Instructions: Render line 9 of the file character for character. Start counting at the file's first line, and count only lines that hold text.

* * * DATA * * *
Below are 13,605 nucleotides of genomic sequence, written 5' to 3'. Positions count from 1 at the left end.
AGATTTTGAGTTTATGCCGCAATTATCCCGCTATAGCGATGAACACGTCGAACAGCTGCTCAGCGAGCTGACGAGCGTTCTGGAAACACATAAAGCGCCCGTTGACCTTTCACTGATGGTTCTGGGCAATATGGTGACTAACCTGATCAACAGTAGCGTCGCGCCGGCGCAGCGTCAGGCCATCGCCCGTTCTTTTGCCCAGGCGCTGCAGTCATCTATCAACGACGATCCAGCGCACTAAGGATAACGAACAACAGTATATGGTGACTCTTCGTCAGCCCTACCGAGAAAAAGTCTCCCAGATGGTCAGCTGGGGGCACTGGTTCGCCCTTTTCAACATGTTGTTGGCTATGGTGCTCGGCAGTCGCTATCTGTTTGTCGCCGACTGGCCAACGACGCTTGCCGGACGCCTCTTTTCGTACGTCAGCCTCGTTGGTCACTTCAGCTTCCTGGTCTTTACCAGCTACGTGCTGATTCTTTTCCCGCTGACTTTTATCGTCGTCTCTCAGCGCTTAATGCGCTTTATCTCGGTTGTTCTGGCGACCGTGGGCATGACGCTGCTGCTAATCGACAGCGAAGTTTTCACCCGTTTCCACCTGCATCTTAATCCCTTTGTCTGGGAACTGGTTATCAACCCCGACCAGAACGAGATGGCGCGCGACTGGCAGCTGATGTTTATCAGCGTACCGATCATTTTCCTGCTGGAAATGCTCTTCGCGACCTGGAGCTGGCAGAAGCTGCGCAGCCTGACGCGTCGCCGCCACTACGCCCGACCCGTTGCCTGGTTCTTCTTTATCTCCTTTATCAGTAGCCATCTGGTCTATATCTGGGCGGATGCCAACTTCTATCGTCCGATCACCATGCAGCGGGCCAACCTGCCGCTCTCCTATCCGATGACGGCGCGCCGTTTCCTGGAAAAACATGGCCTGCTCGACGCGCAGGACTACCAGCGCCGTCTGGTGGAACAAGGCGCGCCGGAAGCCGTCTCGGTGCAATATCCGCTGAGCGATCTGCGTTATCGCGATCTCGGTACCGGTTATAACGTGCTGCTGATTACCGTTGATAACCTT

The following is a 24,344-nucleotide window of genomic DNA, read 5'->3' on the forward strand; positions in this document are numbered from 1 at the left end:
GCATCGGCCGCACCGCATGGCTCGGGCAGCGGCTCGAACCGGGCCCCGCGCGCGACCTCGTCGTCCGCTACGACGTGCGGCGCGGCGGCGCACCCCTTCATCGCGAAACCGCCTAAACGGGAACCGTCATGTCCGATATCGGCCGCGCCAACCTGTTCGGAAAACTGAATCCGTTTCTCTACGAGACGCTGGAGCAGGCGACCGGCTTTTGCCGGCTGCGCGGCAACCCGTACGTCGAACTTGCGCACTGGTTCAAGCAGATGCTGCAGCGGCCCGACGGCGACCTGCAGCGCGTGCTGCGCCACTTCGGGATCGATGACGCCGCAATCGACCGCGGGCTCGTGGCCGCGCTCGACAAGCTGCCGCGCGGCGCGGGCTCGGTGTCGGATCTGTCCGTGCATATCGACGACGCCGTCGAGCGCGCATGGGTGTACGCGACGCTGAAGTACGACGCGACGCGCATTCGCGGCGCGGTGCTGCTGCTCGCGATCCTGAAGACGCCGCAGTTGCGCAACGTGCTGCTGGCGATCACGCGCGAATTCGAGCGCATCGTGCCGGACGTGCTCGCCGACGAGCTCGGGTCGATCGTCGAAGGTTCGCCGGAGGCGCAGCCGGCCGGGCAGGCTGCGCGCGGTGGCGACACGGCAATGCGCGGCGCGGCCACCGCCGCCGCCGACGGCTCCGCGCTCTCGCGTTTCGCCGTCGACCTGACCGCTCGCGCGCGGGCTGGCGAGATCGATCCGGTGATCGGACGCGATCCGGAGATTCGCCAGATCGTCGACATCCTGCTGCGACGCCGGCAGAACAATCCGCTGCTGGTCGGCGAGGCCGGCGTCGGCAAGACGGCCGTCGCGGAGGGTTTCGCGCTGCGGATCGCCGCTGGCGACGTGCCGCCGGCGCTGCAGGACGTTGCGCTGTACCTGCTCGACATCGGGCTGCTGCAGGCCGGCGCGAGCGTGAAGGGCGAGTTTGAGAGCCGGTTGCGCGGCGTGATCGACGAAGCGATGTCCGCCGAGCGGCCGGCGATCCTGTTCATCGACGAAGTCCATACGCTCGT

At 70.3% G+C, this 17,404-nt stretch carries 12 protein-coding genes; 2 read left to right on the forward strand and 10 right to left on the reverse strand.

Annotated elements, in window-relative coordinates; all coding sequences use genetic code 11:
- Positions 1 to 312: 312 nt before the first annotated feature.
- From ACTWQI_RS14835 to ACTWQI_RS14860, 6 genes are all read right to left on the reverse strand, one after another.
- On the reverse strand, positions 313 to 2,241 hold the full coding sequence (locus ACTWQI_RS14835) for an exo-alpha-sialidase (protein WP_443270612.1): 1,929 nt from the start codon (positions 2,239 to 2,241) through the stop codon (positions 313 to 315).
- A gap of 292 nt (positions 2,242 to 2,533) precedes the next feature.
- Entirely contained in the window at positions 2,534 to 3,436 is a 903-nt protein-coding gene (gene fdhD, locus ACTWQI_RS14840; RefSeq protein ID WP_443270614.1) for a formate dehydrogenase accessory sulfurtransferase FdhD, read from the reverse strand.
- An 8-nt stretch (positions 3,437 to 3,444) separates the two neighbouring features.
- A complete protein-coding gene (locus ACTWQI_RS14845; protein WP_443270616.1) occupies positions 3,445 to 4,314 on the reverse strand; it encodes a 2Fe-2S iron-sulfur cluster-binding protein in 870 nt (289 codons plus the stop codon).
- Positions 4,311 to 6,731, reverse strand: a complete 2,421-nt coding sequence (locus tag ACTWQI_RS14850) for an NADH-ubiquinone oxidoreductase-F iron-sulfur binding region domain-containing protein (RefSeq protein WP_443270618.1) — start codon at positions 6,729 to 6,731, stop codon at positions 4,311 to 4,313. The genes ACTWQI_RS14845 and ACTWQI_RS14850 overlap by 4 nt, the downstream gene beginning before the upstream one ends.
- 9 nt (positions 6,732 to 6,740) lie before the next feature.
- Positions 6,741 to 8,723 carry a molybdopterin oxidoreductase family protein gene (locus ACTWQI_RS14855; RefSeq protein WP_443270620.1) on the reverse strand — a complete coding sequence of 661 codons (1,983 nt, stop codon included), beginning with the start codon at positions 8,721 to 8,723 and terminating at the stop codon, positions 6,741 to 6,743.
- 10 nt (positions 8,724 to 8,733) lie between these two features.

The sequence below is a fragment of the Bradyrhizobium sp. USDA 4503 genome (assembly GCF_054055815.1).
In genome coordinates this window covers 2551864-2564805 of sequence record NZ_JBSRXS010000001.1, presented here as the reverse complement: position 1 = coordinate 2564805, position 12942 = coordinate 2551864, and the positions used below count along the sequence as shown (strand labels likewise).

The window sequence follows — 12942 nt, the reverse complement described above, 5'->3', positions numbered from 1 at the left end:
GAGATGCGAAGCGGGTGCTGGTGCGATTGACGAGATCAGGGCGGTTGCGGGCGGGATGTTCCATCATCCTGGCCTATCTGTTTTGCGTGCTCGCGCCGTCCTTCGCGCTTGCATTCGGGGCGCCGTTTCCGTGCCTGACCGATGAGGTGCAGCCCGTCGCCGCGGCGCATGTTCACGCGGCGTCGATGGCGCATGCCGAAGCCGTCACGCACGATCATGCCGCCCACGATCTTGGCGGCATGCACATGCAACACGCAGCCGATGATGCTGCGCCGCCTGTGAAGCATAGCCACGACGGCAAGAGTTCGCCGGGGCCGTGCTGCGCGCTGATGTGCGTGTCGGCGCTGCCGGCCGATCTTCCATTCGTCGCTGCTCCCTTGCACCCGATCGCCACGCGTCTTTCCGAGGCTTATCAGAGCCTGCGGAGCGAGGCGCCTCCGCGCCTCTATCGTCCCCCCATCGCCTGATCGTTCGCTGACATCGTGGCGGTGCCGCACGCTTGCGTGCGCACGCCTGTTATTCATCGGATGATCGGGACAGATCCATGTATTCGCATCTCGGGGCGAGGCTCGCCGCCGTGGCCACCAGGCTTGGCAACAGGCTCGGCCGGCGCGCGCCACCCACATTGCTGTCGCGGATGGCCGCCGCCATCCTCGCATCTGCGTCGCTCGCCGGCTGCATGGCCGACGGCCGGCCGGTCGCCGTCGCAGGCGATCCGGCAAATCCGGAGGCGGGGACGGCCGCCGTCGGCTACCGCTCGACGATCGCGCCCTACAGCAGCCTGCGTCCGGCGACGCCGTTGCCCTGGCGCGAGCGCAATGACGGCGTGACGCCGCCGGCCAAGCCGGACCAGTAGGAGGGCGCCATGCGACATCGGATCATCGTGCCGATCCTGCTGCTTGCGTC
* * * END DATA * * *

- On the reverse strand, positions 313 to 2,241 hold the full coding sequence (locus ACTWQI_RS14835) for an exo-alpha-sialidase (protein WP_443270612.1): 1,929 nt from the start codon (positions 2,239 to 2,241) through the stop codon (positions 313 to 315).